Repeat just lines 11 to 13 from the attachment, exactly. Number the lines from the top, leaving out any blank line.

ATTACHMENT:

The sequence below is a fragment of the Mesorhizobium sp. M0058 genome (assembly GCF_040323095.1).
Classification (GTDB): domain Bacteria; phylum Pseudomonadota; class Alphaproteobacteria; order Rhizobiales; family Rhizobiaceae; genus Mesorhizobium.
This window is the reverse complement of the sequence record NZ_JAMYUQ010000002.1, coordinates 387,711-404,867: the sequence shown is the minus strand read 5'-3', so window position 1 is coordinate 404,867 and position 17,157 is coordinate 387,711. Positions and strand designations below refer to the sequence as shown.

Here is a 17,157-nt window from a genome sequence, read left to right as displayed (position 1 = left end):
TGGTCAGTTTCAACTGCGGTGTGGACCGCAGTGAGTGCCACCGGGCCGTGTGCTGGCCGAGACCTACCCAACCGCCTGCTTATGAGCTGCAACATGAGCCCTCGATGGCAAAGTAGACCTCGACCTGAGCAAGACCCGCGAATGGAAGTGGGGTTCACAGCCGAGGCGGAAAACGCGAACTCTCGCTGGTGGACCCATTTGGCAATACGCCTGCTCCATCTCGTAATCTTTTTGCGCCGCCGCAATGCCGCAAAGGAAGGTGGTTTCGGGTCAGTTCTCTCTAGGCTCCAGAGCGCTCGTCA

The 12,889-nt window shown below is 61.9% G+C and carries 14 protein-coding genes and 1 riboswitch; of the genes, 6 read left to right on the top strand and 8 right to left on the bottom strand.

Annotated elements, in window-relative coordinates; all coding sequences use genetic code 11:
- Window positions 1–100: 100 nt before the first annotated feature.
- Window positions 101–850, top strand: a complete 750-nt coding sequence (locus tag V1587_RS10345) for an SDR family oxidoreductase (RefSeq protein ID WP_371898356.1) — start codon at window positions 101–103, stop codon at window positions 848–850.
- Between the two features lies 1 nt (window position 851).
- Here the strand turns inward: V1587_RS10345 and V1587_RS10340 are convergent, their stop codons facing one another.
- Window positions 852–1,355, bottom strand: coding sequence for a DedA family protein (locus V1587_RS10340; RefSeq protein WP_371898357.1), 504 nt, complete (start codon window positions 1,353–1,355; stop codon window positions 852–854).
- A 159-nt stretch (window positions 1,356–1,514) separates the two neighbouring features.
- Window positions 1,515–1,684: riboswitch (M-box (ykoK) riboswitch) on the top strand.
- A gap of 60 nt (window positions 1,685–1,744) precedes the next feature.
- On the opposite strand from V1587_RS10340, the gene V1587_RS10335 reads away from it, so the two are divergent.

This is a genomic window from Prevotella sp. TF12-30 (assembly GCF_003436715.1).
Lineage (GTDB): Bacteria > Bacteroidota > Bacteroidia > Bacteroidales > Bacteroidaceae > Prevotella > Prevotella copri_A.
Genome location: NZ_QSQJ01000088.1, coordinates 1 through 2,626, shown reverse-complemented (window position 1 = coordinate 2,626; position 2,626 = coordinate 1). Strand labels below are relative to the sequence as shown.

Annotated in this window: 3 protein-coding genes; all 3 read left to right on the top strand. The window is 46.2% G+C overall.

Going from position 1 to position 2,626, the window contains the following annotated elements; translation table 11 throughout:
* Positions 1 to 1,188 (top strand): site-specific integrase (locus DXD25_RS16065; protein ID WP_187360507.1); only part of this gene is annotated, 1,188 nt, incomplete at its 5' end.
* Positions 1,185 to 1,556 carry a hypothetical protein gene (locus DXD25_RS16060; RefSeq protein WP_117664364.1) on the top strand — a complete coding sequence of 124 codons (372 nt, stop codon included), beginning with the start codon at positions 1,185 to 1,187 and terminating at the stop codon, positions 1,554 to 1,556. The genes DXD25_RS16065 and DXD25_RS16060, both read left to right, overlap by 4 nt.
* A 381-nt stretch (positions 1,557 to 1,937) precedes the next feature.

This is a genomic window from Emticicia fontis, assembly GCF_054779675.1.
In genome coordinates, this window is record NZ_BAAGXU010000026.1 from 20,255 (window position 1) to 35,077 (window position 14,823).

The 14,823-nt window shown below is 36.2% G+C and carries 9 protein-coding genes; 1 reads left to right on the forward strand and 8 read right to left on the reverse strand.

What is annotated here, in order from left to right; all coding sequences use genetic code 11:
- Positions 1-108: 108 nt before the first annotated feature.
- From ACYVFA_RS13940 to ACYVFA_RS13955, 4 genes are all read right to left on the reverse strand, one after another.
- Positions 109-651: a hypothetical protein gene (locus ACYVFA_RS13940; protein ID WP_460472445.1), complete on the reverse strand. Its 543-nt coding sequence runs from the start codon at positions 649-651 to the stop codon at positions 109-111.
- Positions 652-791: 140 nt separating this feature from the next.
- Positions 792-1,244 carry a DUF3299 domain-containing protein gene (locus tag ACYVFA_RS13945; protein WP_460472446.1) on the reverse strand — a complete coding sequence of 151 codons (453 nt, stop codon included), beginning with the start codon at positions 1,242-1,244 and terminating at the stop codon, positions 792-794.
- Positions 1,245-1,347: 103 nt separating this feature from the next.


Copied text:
- Here the strand turns inward: V1587_RS10345 and V1587_RS10340 are convergent, their stop codons facing one another.
- Window positions 852–1,355, bottom strand: coding sequence for a DedA family protein (locus V1587_RS10340; RefSeq protein WP_371898357.1), 504 nt, complete (start codon window positions 1,353–1,355; stop codon window positions 852–854).
- A 159-nt stretch (window positions 1,356–1,514) separates the two neighbouring features.